Basically I don't but actually I doA Jew and a German explore the legacy of the Holocaust. It is a convergence that is rife with personal and political tension, the cultural legacy of atrocity and guilt through historical implication. Surely there exists a fundamental rift between the two? Surely they could never be friends? But it was indeed their friendship that inspired Israeli artist Saar Magal and German artist Jochen Roller to build a show that explores this conflict of birthright.

Basically I don't but actually I do is the show that they created. Presented at the Arts House Meat Market, Basically I don't but actually I do it is an eerily physical work with recognisable but not overly didactic symbolism. Roller and Magal are separated from World War 2 by three generations and thus the content of the work has been distilled by this historical distance. But Basically… is a pertinent reminder that the events of the Holocaust reverberate still, through the stories and memories of a culture, impacting on a contemporary generation.

The audience stand around a large white dance floor. We are asked to remove our shoes. They remain in a precise line at the edge of the performance space, imbued with a ghostly presence, evoking images of the shoes that neatly lined the exterior of the gas chambers. There are two piles of clothes, yellow and brown, once filled with bodies now patently absent. The yellow represents the Jewish Star and the brown the German uniform. Magal and Roller switch clothes throughout, demonstrating the fluidity of role, responsibility and guilt. The two performers play games, engage in a humorous discussion of prejudice through the identification of title before embarking on a more refined physical language.

The dance was made of sparse, precise imagery. There was extensive use of stillness and tableau, frozen moments of violence and pain. Memories of grainy black and white photographs are suggested, lines of skeletal figures, uniforms and pointed guns. Roller's body itself is an example, with it's thin torso and bare bones. However these images are merely hinted at, as the abstractness of the physicality is evocative rather than demonstrative.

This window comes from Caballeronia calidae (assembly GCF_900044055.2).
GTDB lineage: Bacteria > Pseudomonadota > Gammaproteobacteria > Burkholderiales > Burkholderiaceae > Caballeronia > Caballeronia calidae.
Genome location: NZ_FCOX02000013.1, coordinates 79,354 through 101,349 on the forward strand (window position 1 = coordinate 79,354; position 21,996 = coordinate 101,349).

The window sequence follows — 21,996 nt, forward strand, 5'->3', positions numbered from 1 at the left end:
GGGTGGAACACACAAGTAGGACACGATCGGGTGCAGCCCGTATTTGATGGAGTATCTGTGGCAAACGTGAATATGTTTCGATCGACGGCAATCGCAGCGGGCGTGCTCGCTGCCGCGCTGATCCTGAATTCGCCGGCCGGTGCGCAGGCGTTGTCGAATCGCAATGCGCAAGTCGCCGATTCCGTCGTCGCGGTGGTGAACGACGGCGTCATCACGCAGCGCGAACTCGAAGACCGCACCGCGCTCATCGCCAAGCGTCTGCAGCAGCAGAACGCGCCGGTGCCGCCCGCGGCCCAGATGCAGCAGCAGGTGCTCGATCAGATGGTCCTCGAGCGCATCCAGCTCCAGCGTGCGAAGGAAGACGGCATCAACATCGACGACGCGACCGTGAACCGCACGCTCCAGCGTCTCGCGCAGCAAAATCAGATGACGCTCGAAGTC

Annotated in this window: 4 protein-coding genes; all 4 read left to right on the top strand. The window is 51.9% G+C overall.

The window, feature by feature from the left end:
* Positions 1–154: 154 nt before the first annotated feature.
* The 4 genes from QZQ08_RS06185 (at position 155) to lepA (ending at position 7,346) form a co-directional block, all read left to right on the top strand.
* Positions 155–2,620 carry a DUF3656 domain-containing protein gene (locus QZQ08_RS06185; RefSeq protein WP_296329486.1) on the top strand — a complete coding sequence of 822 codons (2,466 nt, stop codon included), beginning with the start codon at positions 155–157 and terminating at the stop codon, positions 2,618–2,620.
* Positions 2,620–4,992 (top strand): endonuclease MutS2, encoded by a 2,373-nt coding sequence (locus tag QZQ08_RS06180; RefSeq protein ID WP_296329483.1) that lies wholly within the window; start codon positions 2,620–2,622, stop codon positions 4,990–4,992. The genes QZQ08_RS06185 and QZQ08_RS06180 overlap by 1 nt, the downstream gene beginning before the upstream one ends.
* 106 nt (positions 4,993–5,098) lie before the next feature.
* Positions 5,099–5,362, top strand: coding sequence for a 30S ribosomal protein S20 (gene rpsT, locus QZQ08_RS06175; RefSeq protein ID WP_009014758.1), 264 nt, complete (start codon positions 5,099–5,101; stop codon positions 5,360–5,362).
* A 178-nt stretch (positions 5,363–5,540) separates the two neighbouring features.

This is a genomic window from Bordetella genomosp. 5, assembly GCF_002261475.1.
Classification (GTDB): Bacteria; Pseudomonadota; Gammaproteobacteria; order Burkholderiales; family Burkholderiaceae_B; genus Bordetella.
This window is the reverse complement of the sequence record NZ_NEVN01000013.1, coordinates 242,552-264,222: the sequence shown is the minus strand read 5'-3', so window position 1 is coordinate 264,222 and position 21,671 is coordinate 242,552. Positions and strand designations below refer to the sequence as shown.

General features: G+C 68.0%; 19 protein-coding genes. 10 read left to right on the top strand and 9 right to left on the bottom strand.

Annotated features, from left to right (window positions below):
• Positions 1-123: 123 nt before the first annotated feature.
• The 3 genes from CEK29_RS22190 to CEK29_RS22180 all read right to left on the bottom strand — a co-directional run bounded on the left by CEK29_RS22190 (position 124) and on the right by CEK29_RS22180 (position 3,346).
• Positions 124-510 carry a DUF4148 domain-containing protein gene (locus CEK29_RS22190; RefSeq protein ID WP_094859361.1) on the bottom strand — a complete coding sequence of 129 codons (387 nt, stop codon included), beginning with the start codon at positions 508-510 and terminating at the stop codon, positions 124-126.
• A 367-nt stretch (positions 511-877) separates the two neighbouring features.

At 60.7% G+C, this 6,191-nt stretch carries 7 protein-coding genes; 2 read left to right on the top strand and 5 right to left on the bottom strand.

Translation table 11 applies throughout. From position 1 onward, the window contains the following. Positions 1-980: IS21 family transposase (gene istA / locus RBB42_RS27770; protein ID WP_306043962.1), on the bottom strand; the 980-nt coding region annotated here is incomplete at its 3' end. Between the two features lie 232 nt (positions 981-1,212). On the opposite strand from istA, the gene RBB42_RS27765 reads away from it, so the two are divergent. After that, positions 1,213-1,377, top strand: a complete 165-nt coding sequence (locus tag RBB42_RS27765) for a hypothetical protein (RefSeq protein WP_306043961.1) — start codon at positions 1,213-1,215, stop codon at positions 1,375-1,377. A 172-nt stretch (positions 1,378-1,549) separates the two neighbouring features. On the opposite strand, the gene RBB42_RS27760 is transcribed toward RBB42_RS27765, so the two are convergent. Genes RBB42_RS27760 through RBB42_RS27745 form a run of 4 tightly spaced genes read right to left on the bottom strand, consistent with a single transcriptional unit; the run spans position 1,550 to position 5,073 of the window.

Piles of books lay scattered around the space. These become weapons, suggestive of the Jewish respect for knowledge and intellectualism. Knowledge is power, a power that the Nazi book burnings tried to obliterate. Though towards the end of the performance these books start to literally weigh the performers down, a warning about becoming mired in the past so as to prevent moving forward.

The pace of the work was slow at times, with repetition dragging the piece out and labouring the point. It perhaps could have benefitted from a slight edit or a readjustment of the sections. It is a quiet piece with an atmospheric soundtrack created by Paul Ratzel, filled with low hum, footsteps and booming, echoing bass. The climax of the piece evoked images of Hiroshima, reminding us of the other atrocities committed in the second world war. All we are left with at the end is a shadow, a mere imprint - much like memory itself.

I imagine the legacy of the Holocaust is much more pronounced in Europe, with a greater percentage of the population being directly affected through family, nationality or religion. But the impact of historical guilt is the same the world over. The unspeakable German shame with regards to the treatment of the Jews is similar to the guilt many white Australians feel about the treatment of the Aborigines during the colonisation of Australia. The echoes and shadows of these events resonate in our societies still, maybe not on the surface, but simmering underneath.

Basically I don't but actually I do attempts to voice these tensions, if only for a moment.


Jochen Roller (Germany)
Saar Magal (Israel)

Venue: Arts House, Meat Market | 5 Blackwood Street, North Mellbourne
Dates: Wednesday 24 – Saturday 27 November
Time: 7.30pm
Duration: 55 minutes no interval
Tickets: $25 / $18
Bookings: | 03 9322 3713

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